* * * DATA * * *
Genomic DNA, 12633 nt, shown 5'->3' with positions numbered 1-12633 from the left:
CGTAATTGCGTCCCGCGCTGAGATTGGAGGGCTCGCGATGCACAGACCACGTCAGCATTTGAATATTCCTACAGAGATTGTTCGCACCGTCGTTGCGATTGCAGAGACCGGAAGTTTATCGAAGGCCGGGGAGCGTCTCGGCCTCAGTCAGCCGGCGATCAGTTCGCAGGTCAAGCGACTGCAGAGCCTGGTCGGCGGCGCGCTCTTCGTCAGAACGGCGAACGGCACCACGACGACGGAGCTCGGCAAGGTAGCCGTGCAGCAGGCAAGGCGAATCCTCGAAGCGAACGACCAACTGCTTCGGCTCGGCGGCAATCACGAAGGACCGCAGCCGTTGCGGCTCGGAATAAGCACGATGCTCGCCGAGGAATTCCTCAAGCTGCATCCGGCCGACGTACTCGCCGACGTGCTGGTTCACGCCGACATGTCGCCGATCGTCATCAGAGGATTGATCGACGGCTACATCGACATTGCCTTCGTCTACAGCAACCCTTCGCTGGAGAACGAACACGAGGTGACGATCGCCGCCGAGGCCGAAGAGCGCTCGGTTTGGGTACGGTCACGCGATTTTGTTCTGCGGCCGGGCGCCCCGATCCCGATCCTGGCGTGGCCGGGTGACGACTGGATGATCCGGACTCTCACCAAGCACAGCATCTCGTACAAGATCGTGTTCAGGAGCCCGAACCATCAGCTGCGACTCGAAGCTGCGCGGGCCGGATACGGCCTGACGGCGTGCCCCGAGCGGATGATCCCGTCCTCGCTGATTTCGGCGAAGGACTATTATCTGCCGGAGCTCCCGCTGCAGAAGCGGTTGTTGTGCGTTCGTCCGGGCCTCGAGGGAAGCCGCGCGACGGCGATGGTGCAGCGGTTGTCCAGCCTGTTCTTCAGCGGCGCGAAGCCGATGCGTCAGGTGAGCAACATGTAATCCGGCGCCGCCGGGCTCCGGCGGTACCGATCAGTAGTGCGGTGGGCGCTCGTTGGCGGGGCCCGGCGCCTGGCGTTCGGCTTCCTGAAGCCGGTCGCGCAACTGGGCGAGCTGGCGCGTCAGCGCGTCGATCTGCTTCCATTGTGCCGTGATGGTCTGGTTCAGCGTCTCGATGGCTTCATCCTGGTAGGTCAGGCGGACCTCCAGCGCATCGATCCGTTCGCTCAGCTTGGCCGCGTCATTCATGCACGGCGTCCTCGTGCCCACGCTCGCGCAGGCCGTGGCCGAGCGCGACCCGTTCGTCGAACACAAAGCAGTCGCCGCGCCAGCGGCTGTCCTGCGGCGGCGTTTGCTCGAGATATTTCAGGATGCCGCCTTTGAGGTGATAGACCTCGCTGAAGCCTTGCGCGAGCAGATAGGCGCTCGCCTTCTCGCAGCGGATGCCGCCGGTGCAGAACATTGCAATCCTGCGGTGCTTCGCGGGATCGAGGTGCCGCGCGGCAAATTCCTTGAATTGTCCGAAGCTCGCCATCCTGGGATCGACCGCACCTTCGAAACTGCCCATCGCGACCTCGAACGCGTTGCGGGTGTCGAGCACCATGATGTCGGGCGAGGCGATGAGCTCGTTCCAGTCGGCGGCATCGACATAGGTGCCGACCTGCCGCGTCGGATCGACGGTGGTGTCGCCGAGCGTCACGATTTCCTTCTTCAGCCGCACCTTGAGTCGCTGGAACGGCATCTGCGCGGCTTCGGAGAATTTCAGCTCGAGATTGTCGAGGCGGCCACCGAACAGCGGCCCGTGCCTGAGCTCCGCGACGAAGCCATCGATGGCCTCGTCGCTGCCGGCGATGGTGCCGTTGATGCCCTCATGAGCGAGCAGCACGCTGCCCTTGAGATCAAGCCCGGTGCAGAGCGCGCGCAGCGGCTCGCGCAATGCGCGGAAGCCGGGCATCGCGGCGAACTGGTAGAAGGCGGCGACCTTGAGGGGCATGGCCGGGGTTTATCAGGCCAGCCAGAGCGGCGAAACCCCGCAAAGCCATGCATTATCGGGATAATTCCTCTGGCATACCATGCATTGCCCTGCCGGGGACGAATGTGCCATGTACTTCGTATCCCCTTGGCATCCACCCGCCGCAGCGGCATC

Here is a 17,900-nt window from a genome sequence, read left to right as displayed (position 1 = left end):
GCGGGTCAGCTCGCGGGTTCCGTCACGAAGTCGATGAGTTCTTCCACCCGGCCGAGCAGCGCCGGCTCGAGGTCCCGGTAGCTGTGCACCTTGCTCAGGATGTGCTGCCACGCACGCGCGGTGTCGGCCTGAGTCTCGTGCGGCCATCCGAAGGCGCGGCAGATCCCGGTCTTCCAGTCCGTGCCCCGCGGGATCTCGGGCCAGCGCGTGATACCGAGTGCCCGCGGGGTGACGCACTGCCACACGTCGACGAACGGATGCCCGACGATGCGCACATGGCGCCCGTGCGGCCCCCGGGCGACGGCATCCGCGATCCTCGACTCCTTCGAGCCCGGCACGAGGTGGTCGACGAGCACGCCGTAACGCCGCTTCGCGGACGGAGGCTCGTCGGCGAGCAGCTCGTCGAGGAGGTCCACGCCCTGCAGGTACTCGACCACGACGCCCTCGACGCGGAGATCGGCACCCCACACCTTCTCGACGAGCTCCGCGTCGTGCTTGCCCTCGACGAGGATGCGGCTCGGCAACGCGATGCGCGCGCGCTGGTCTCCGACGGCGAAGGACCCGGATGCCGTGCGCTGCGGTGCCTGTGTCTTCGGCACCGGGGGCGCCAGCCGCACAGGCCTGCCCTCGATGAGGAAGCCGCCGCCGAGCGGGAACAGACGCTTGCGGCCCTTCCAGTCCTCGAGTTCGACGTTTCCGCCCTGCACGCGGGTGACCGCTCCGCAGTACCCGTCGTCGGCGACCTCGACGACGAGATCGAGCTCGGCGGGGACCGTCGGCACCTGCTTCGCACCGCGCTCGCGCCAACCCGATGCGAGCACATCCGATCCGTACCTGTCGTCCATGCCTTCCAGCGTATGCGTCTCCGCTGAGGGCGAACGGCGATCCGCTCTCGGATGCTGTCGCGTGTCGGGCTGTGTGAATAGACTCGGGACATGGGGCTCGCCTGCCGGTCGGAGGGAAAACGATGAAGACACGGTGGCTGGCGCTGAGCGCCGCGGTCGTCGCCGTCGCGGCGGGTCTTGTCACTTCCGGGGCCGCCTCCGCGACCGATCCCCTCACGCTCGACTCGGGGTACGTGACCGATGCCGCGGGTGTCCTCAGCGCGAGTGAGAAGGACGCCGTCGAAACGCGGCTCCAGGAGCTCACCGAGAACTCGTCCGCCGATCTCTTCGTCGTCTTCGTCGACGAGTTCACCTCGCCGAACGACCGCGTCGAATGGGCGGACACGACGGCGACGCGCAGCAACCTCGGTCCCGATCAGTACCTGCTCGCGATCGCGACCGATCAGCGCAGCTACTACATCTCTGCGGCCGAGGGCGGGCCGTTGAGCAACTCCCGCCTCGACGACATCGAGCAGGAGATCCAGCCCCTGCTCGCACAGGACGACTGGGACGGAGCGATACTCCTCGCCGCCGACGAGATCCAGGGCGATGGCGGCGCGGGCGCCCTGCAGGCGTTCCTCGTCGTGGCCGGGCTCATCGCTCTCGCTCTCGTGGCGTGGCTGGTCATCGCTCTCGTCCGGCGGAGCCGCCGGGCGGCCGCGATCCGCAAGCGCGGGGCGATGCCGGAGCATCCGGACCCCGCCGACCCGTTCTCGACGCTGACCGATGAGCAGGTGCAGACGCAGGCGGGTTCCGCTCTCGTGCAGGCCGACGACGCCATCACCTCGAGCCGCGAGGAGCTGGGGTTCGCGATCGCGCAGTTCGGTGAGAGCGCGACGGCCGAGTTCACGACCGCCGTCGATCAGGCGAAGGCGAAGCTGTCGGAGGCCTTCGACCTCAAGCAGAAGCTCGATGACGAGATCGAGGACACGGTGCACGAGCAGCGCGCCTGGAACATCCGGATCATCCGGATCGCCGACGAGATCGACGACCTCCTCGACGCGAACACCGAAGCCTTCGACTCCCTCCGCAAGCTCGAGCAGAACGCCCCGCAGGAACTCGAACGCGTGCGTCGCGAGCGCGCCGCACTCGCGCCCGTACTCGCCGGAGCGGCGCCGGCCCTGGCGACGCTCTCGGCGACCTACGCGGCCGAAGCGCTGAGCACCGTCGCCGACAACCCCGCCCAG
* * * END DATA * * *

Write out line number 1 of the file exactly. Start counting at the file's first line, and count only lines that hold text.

Genomic DNA, 12633 nt, shown 5'->3' with positions numbered 1-12633 from the left: